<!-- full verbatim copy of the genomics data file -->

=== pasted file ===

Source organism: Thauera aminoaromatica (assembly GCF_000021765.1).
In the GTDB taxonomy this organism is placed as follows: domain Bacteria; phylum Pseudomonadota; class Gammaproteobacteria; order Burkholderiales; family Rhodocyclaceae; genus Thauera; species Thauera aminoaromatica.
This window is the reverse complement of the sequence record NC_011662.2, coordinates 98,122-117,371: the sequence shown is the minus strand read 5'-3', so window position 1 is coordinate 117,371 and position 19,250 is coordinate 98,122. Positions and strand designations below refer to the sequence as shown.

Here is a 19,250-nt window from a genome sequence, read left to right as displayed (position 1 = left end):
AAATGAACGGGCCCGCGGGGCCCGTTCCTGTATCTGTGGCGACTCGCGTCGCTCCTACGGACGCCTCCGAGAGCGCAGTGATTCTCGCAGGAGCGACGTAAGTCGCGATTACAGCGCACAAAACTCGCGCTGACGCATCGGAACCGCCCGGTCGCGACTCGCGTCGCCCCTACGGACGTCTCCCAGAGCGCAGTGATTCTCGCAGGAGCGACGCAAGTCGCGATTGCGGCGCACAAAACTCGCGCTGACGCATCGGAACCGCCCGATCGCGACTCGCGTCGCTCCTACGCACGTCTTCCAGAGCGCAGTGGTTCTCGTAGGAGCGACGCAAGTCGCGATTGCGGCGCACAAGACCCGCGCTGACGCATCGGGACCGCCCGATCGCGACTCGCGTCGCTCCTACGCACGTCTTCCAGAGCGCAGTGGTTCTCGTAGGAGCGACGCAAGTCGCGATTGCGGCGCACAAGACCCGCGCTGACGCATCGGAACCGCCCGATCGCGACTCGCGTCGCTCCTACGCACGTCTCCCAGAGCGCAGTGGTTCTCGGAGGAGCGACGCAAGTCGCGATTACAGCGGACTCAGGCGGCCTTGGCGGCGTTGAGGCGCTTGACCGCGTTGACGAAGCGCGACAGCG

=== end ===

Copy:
Source organism: Thauera aminoaromatica (assembly GCF_000021765.1).
In the GTDB taxonomy this organism is placed as follows: domain Bacteria; phylum Pseudomonadota; class Gammaproteobacteria; order Burkholderiales; family Rhodocyclaceae; genus Thauera; species Thauera aminoaromatica.
This window is the reverse complement of the sequence record NC_011662.2, coordinates 98,122-117,371: the sequence shown is the minus strand read 5'-3', so window position 1 is coordinate 117,371 and position 19,250 is coordinate 98,122. Positions and strand designations below refer to the sequence as shown.

Here is a 19,250-nt window from a genome sequence, read left to right as displayed (position 1 = left end):
AAATGAACGGGCCCGCGGGGCCCGTTCCTGTATCTGTGGCGACTCGCGTCGCTCCTACGGACGCCTCCGAGAGCGCAGTGATTCTCGCAGGAGCGACGTAAGTCGCGATTACAGCGCACAAAACTCGCGCTGACGCATCGGAACCGCCCGGTCGCGACTCGCGTCGCCCCTACGGACGTCTCCCAGAGCGCAGTGATTCTCGCAGGAGCGACGCAAGTCGCGATTGCGGCGCACAAAACTCGCGCTGACGCATCGGAACCGCCCGATCGCGACTCGCGTCGCTCCTACGCACGTCTTCCAGAGCGCAGTGGTTCTCGTAGGAGCGACGCAAGTCGCGATTGCGGCGCACAAGACCCGCGCTGACGCATCGGGACCGCCCGATCGCGACTCGCGTCGCTCCTACGCACGTCTTCCAGAGCGCAGTGGTTCTCGTAGGAGCGACGCAAGTCGCGATTGCGGCGCACAAGACCCGCGCTGACGCATCGGAACCGCCCGATCGCGACTCGCGTCGCTCCTACGCACGTCTCCCAGAGCGCAGTGGTTCTCGGAGGAGCGACGCAAGTCGCGATTACAGCGGACTCAGGCGGCCTTGGCGGCGTTGAGGCGCTTGACCGCGTTGACGAAGCGCGACAGCG